Attorney Charged with Ethics Complaint over Probate Blog
Every now and then, blogging will get someone in “trouble.” See e.g. Rakofsky v. Internet, in which one Joseph Rakofsky sued a whole bunch of bloggers and other media over their posts criticizing among other things, his competency and ethics. I put the words “trouble” in quotes, because just because someone sues, it doesn’t necessarily mean that the blogger was in the wrong. I myself have been contacted a few times by various people who did not like what I wrote in my own posts and requested that I take it down.
Now, according to the National Law Journal, the Illinois Attorney and Registration and Disciplinary Commission filed a complaint against patent and trademark attorney attorney Joanne Denison, because of her “probate blog.“
Yes, you read that right. Why is a patent attorney writing a probate blog?
According to the complaint, and the NLJ story, Denison’s posts describe a contested guardianship in which she at first, personally represented one of the litigants. However, on December 7, 2009, the Court disqualified her from representing [one of the parties] due to the fact that Denison notarized the signatures of her client and the Ward (who had not yet been declared incapacitated) on a document that gave her client the Ward’s entire interest in a lawsuit at a time when the Ward may have been suffering from dementia.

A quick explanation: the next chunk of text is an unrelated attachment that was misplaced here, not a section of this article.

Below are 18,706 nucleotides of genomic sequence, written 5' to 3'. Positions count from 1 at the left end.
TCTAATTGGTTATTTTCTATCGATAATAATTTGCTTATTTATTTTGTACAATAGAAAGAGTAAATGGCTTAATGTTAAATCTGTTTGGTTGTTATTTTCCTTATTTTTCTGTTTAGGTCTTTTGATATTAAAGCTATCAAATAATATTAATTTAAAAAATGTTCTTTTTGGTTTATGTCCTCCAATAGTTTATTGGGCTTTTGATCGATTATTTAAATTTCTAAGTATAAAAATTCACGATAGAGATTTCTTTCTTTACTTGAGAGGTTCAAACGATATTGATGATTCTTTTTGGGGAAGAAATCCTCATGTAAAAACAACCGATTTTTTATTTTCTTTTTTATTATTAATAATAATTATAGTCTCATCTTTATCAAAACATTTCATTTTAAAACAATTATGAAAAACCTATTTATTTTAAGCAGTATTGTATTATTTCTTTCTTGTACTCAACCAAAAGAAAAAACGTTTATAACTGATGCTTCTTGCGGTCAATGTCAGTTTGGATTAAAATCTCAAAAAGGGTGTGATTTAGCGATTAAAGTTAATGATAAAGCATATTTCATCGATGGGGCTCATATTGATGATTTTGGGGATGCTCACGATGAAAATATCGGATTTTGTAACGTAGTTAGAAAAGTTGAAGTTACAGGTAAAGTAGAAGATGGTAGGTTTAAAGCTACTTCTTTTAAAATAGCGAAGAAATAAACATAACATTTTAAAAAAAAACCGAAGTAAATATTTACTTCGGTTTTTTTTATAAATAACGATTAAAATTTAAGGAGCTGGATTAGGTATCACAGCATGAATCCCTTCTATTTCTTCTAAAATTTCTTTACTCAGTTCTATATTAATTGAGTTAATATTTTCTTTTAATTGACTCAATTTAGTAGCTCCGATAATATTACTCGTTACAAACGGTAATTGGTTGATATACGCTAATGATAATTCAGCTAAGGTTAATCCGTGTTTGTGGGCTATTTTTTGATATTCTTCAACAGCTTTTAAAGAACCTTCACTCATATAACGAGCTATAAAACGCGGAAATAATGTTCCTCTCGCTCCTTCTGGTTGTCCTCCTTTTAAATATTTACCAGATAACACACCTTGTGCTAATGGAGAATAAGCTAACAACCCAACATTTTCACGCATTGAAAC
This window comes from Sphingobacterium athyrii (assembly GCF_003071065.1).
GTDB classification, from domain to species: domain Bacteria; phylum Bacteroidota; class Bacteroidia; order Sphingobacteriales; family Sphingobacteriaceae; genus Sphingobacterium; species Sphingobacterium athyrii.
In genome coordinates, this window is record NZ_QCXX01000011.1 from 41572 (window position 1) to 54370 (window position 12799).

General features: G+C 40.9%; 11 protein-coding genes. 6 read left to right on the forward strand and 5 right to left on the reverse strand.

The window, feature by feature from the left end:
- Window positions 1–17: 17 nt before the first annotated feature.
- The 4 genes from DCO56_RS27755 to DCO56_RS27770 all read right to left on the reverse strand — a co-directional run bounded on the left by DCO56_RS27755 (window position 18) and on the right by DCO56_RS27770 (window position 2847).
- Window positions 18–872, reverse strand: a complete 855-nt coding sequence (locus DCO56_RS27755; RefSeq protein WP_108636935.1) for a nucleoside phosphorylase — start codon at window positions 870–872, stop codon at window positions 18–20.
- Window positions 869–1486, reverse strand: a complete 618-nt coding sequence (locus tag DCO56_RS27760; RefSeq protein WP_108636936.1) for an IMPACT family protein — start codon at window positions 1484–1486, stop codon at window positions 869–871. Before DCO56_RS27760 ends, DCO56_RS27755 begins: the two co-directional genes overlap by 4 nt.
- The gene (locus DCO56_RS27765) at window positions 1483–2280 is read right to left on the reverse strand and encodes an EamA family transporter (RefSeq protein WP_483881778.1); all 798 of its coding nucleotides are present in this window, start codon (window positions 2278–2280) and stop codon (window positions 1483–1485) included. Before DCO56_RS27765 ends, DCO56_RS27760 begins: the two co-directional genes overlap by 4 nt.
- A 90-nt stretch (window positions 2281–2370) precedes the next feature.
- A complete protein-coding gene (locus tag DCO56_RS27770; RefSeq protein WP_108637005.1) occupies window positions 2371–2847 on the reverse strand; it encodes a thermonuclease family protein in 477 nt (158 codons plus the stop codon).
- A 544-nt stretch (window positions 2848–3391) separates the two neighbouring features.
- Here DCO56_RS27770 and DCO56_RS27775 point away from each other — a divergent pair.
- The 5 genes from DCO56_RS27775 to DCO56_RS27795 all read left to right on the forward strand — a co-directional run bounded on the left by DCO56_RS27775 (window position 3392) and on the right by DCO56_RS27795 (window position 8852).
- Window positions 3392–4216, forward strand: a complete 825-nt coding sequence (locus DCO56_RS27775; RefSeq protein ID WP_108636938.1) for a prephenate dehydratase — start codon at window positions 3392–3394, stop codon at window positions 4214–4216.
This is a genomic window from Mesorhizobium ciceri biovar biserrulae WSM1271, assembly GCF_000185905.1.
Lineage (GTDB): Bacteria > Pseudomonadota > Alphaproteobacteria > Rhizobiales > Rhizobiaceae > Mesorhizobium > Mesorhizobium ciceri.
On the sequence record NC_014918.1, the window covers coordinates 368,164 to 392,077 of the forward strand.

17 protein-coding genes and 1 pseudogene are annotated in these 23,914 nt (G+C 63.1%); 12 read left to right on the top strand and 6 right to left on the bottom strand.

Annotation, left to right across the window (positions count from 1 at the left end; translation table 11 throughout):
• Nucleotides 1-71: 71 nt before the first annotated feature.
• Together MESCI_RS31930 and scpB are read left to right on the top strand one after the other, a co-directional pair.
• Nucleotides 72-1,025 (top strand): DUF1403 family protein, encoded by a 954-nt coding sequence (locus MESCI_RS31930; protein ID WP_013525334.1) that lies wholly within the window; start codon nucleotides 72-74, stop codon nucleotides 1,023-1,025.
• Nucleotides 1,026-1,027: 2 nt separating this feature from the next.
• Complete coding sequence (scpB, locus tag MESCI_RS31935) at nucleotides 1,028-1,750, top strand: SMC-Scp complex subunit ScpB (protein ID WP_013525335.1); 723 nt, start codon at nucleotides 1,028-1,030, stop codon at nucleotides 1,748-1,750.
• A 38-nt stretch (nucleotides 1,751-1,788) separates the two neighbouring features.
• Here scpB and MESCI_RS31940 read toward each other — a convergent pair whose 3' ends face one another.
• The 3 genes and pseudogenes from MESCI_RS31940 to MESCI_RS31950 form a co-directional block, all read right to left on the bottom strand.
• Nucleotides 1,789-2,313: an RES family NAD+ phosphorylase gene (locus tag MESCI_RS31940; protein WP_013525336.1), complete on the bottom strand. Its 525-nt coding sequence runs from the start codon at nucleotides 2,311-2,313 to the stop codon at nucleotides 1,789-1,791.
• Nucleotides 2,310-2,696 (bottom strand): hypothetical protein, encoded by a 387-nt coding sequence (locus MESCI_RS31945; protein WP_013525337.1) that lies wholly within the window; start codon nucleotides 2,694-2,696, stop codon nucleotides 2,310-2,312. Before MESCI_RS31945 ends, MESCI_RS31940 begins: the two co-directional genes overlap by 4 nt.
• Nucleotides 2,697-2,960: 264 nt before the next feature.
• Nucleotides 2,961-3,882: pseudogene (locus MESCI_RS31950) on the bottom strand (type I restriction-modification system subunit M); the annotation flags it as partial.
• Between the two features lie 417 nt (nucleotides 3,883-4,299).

Two years later, while the case was still ongoing, Denison began her blog marygsykes, with “Mary G. Sykes” being the name of the incapacitated person in the above referenced case. The ethics complaint cites to a number of Denison’s posts in which Denison accuses the judges, the probate system, and the guardians ad litem of being “corrupt.”
I’ve read a bit of Denison’s blog and one thing is for sure – she is angry. But she is angry at what she sees to be major injustices in the Guardianship systems, both in Cook County, and elsewhere. More recently, she is angry at the Illinois Attorney and Registration and Disciplinary Commission disregard of the First Amendment.
I certainly would never call my local probate judges “corrupt.” First, because they’re not, and second, because I value my livelihood. Ms. Denison wrote a large volume of lengthy posts. The complaint seems to cherry pick some of the more incendiary language with the intent of shutting her up.
Although I don’t necessarily agree with her tactics, as a blogger who is in favor of more free speech for attorneys vs. less, I’m rooting for Ms. Denison. At least for now.